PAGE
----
Norris and Bittaker rolled Lucinda’s dead body in a plastic shower curtain and tossed her into a canyon, where they expected wild animals to cover their heinous act.

A similar cycle occurred two weeks later when the murderous pair spotted 18-year-old Andrea Joy Hall hitchhiking along the Pacific Coast Highway. After raping and torturing Andrea, they forced her to pose for Polaroids. Sheer terror shone in her eyes as she pleaded for her life. Neither man listened. Instead, they drove an ice pick through her skull, strangled her, and then tossed her lifeless remains off a cliff.

On September 3rd, Jackie Doris Gilliam and Jacqueline Leah Lamp waited at the bus stop near Hermosa Beach. Luring the two girls into the van with marijuana and a free ride worked remarkably well. Until the girls noticed Bittaker wasn’t heading toward the Pacific Coast Highway. Rather, he drove toward the San Gabriel Mountains. When 13-year-old Jacqueline slid open the side-door in an attempt to escape, Norris slammed her over the head with a pre-filled bag of lead weights, knocking her momentarily unconscious. He then bound and gagged 15-year-old Jackie Gilliam. But Jacqueline regained composure and again tried to flee. Sadly, she was no match for Norris, who wrenched her arm behind her back and dragged her back into the van.

The Toolbox Killers

Roy Norris shortly before his arrest.

Meanwhile, Bittaker, noting the struggle was in full view of potential eyewitnesses, slid the shifter into park, climbed in back, and sucker-punched Jacqueline in the face, then assisted Norris in binding and gagging the two girls.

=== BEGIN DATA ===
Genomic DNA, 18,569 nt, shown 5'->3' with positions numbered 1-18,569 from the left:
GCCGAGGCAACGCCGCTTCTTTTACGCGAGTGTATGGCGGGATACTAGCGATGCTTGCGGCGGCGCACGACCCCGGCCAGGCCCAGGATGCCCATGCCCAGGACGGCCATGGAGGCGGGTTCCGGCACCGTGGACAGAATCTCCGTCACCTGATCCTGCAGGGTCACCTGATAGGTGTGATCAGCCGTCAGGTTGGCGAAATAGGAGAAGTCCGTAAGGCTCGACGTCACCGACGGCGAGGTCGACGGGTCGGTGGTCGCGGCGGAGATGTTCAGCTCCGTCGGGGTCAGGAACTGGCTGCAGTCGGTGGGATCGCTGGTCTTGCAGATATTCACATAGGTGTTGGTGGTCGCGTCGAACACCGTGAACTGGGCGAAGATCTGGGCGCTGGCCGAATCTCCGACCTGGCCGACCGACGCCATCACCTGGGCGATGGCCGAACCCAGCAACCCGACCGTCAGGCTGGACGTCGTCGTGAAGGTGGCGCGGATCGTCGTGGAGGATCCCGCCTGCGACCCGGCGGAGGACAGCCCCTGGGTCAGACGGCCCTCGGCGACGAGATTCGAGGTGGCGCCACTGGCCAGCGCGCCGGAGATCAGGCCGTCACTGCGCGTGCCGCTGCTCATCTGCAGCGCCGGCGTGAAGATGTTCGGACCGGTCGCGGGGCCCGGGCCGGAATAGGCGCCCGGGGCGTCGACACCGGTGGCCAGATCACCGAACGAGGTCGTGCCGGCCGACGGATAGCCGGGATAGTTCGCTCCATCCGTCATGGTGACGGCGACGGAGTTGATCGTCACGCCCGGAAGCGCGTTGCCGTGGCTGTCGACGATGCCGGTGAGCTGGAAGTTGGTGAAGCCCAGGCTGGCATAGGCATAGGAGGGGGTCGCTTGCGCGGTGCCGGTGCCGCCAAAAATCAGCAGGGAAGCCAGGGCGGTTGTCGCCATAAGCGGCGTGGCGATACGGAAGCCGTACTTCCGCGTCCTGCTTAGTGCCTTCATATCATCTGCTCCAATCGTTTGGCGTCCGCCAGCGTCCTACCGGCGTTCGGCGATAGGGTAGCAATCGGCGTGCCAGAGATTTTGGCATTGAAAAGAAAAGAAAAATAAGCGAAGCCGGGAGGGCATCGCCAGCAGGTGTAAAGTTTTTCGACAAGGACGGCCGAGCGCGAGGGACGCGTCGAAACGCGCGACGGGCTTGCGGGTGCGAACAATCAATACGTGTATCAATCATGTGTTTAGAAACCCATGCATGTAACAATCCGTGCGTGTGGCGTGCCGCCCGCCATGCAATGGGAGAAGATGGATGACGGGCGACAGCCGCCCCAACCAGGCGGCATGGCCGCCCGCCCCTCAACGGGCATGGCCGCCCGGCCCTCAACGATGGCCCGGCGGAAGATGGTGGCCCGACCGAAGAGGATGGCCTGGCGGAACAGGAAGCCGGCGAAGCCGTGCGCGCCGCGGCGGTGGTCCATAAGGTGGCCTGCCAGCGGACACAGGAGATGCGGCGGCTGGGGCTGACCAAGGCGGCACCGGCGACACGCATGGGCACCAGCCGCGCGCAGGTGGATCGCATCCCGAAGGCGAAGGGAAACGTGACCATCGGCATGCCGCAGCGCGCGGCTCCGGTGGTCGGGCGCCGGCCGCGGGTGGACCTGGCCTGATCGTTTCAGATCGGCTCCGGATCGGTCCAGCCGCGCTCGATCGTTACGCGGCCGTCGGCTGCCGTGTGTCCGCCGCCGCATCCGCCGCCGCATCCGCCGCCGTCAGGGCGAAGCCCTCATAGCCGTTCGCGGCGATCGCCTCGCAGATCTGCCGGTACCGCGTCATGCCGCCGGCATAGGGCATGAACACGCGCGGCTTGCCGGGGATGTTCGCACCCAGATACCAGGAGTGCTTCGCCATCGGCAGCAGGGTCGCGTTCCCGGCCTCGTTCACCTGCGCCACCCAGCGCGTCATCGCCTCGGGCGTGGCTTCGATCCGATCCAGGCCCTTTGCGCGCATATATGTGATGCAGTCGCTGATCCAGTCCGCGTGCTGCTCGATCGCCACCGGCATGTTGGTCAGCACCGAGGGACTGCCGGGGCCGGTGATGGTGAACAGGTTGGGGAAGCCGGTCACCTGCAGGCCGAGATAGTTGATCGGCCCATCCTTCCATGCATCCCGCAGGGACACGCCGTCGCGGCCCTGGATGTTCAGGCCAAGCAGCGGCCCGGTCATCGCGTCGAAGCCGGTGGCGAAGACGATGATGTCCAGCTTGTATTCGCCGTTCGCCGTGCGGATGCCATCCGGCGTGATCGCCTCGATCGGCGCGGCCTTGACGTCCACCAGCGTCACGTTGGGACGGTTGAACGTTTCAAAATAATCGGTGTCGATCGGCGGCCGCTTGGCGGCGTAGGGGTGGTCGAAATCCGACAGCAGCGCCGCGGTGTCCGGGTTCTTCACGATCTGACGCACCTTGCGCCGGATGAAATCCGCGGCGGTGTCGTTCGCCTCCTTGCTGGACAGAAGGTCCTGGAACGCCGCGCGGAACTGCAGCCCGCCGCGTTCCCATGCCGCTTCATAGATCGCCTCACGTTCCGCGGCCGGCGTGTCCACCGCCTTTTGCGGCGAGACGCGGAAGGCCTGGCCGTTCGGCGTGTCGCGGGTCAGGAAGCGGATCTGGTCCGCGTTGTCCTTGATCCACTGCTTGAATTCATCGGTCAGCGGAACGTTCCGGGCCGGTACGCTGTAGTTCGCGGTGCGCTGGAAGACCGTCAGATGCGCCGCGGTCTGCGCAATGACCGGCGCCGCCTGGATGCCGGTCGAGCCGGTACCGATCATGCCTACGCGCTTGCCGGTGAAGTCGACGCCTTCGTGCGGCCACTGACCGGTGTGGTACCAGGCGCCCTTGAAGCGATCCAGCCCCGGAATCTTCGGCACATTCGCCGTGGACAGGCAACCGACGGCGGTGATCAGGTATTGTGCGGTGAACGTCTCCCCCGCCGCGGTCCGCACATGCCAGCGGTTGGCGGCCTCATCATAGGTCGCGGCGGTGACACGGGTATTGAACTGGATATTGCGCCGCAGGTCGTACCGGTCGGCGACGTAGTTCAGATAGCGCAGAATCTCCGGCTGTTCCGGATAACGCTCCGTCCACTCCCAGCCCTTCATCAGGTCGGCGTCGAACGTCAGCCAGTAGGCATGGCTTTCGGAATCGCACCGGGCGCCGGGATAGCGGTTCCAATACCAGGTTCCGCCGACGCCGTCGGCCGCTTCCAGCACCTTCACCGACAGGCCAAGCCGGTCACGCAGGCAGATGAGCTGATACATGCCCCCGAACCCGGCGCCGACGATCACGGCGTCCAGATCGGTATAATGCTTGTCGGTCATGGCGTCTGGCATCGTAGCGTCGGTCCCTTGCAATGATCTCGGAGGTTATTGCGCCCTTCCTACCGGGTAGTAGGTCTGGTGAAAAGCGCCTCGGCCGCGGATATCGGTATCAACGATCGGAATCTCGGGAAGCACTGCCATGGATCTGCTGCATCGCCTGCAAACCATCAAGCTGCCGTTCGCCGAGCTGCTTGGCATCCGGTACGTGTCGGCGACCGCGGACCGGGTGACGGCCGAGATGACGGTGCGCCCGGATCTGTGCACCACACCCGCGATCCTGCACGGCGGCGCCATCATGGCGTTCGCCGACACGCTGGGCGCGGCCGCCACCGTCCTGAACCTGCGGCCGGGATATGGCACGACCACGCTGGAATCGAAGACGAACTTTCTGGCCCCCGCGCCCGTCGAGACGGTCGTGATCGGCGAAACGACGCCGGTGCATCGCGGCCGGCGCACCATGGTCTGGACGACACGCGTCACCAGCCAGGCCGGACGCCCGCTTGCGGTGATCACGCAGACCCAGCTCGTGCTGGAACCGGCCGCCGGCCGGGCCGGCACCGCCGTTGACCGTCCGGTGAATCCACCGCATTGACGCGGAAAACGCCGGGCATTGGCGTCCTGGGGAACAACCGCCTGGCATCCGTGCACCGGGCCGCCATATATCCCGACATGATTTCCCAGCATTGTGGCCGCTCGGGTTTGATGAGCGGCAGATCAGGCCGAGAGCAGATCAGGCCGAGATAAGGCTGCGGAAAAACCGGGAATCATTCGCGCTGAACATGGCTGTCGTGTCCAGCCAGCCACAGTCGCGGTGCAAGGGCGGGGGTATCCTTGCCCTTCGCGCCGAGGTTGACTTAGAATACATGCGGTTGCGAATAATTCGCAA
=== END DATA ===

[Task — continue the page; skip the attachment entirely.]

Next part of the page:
They finally arrived in the San Gabriel Mountains, where Jackie and Jacqueline were held captive for nearly two full days, repeatedly raped and forced to pose for pornographic Polaroids.

Bittaker tape-recorded the first time he’d raped young Jackie, telling her to “feel free to express your pain.”

At trial, Norris claimed he buried the cassette in a nearby cemetery, though it’s never been recovered.

These poor girls were tortured in unthinkable ways, including having their breasts punctured with an ice pick. Norris also tore off one of Jackie’s nipple with pliers.

Even death didn’t come swiftly. Bittaker drilled an ice pick into both of Jackie’s ears before strangling her to death. He beat Jacqueline with a sledgehammer, strangled her for fun, beat her again, and then strangled her to death. The Toolbox Killers tossed both bodies over an embankment into a California chaparral.

From the grave Shirley Lynette Ledford, whom I mentioned at the beginning of this post, ignited the strongest emotional response in the jurors and courtroom audience. The prosecutor played 17 grueling minutes of a tape recording that showed the amount of terror Shirley endured before death. The transcript of which you can find here. Before you click that link, I need to caution you. This isn’t easy reading, nor is it easy to listen to the first few minutes of the accompanying video, where Shirley’s blood-curdling screams carry through closed courtroom doors. This sweet, young girl endured masochist behavior at the hands of pure evil. Proceed at your own risk.